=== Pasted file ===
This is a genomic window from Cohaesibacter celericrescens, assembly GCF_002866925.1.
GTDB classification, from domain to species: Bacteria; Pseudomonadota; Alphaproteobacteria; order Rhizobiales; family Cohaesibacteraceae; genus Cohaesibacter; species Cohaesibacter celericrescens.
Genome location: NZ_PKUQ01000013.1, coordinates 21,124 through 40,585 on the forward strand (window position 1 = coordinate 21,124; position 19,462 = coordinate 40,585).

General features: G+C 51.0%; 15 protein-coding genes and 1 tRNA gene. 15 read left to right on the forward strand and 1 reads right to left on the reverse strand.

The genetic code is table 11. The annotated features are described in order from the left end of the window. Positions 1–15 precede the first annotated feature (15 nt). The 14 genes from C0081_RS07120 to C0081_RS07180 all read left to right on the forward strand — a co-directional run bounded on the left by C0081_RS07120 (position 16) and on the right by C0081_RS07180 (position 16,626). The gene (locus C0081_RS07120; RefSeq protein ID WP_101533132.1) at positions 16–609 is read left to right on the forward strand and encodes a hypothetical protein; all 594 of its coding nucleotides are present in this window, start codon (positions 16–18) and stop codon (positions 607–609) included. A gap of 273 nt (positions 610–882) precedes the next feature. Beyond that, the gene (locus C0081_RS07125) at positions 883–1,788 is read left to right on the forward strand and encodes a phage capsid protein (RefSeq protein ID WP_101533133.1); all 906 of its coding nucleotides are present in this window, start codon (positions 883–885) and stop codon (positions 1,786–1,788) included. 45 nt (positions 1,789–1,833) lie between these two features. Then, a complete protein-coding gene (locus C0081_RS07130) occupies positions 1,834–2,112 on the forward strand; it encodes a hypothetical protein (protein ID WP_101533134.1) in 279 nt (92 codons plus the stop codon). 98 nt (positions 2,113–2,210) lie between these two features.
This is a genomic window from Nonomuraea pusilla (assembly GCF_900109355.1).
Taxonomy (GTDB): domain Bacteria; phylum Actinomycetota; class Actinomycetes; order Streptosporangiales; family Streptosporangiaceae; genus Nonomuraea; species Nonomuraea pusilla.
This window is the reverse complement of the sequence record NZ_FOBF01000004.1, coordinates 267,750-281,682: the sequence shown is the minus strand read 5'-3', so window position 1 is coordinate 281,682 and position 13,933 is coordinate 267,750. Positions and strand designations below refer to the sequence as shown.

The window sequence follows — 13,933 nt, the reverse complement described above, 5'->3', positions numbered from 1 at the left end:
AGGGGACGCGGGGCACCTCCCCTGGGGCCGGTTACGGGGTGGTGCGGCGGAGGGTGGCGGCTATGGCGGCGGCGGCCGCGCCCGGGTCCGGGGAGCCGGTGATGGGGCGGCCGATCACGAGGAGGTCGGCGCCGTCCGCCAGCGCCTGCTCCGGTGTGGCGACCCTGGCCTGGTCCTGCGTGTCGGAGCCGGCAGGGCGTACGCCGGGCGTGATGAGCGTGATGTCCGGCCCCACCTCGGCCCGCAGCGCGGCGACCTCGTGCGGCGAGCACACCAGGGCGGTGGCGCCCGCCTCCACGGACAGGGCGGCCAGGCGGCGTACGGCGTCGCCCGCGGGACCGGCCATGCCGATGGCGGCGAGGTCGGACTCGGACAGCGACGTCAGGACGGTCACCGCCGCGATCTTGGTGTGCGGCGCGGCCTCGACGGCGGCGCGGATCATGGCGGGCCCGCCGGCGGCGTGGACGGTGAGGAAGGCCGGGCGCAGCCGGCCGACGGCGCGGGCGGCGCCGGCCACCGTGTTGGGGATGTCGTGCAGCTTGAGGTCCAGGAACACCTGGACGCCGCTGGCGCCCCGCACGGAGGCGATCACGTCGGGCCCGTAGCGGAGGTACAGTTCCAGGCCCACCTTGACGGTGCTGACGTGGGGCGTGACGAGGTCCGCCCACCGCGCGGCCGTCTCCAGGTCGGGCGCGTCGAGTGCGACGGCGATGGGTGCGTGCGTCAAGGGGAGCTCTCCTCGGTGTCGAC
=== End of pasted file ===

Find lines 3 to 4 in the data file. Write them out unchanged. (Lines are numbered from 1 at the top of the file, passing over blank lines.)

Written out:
Genome location: NZ_PKUQ01000013.1, coordinates 21,124 through 40,585 on the forward strand (window position 1 = coordinate 21,124; position 19,462 = coordinate 40,585).

General features: G+C 51.0%; 15 protein-coding genes and 1 tRNA gene. 15 read left to right on the forward strand and 1 reads right to left on the reverse strand.